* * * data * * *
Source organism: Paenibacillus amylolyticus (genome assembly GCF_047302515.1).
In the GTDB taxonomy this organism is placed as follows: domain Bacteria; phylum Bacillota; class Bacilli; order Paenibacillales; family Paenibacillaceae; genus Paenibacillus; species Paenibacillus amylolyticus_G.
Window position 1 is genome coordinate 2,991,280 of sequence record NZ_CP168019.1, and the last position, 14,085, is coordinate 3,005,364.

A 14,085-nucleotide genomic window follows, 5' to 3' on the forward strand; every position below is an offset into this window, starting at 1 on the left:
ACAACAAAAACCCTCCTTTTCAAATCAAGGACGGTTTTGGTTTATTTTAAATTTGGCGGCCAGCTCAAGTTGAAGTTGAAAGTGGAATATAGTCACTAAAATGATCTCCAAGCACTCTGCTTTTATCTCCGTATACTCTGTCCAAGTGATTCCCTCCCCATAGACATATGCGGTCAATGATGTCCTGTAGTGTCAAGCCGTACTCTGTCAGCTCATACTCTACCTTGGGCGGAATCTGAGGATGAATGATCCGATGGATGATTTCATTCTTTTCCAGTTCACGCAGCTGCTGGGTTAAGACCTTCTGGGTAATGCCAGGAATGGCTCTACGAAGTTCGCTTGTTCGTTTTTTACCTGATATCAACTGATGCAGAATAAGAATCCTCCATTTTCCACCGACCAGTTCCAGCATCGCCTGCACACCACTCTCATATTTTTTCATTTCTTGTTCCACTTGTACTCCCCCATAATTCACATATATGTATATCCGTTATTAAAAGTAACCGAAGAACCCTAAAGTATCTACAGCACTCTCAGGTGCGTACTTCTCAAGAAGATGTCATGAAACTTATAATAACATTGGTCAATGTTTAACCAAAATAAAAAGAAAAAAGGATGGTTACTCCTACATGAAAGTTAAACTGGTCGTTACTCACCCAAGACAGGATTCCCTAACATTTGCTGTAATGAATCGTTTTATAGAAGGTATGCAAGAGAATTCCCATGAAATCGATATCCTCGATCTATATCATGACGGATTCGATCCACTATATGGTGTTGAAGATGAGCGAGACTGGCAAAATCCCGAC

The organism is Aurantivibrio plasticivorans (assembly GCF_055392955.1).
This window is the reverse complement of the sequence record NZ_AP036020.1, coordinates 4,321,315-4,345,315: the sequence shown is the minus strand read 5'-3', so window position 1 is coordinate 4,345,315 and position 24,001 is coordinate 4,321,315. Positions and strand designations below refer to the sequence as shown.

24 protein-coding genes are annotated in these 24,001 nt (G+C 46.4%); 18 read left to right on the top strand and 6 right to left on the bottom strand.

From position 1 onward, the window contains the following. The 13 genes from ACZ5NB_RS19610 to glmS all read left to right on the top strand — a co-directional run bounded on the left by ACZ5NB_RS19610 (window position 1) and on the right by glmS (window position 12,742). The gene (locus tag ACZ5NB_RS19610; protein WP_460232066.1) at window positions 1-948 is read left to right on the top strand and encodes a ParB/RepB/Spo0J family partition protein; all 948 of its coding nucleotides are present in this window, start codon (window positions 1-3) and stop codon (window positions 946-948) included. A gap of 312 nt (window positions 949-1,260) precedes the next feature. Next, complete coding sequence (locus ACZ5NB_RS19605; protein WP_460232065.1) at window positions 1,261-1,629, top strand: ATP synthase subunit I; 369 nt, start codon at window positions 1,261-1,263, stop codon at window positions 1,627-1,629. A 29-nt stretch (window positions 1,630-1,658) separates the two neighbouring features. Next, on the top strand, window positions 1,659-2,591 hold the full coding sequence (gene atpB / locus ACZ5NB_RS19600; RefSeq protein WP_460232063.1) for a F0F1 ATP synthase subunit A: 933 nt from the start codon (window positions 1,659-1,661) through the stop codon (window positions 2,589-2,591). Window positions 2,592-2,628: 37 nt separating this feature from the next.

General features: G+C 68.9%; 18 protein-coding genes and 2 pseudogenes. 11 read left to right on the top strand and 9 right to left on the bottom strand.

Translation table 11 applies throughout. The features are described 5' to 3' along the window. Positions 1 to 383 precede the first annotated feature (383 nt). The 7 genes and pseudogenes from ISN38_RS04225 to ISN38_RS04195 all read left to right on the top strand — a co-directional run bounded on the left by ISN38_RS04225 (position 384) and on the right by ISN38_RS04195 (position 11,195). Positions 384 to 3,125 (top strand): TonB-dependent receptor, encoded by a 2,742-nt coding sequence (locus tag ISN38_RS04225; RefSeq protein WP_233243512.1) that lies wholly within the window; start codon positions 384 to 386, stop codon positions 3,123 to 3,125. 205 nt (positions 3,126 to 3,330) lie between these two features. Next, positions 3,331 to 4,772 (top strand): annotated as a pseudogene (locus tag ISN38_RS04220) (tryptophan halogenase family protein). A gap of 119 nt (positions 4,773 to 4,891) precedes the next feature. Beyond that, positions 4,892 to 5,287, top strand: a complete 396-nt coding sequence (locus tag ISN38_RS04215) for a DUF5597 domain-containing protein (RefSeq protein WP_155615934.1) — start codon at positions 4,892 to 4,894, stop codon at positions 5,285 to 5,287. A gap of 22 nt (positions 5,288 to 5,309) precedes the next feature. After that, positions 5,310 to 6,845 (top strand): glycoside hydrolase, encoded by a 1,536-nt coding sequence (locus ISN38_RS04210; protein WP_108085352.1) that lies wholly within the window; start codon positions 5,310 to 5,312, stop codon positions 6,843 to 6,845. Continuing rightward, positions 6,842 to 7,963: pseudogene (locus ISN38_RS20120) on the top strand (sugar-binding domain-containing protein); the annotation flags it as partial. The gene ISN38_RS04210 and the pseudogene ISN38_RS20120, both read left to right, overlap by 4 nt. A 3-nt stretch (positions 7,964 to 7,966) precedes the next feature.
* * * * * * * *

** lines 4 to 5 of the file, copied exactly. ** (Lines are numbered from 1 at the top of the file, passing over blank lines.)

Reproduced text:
A 14,085-nucleotide genomic window follows, 5' to 3' on the forward strand; every position below is an offset into this window, starting at 1 on the left:
ACAACAAAAACCCTCCTTTTCAAATCAAGGACGGTTTTGGTTTATTTTAAATTTGGCGGCCAGCTCAAGTTGAAGTTGAAAGTGGAATATAGTCACTAAAATGATCTCCAAGCACTCTGCTTTTATCTCCGTATACTCTGTCCAAGTGATTCCCTCCCCATAGACATATGCGGTCAATGATGTCCTGTAGTGTCAAGCCGTACTCTGTCAGCTCATACTCTACCTTGGGCGGAATCTGAGGATGAATGATCCGATGGATGATTTCATTCTTTTCCAGTTCACGCAGCTGCTGGGTTAAGACCTTCTGGGTAATGCCAGGAATGGCTCTACGAAGTTCGCTTGTTCGTTTTTTACCTGATATCAACTGATGCAGAATAAGAATCCTCCATTTTCCACCGACCAGTTCCAGCATCGCCTGCACACCACTCTCATATTTTTTCATTTCTTGTTCCACTTGTACTCCCCCATAATTCACATATATGTATATCCGTTATTAAAAGTAACCGAAGAACCCTAAAGTATCTACAGCACTCTCAGGTGCGTACTTCTCAAGAAGATGTCATGAAACTTATAATAACATTGGTCAATGTTTAACCAAAATAAAAAGAAAAAAGGATGGTTACTCCTACATGAAAGTTAAACTGGTCGTTACTCACCCAAGACAGGATTCCCTAACATTTGCTGTAATGAATCGTTTTATAGAAGGTATGCAAGAGAATTCCCATGAAATCGATATCCTCGATCTATATCATGACGGATTCGATCCACTATATGGTGTTGAAGATGAGCGAGACTGGCAAAATCCCGAC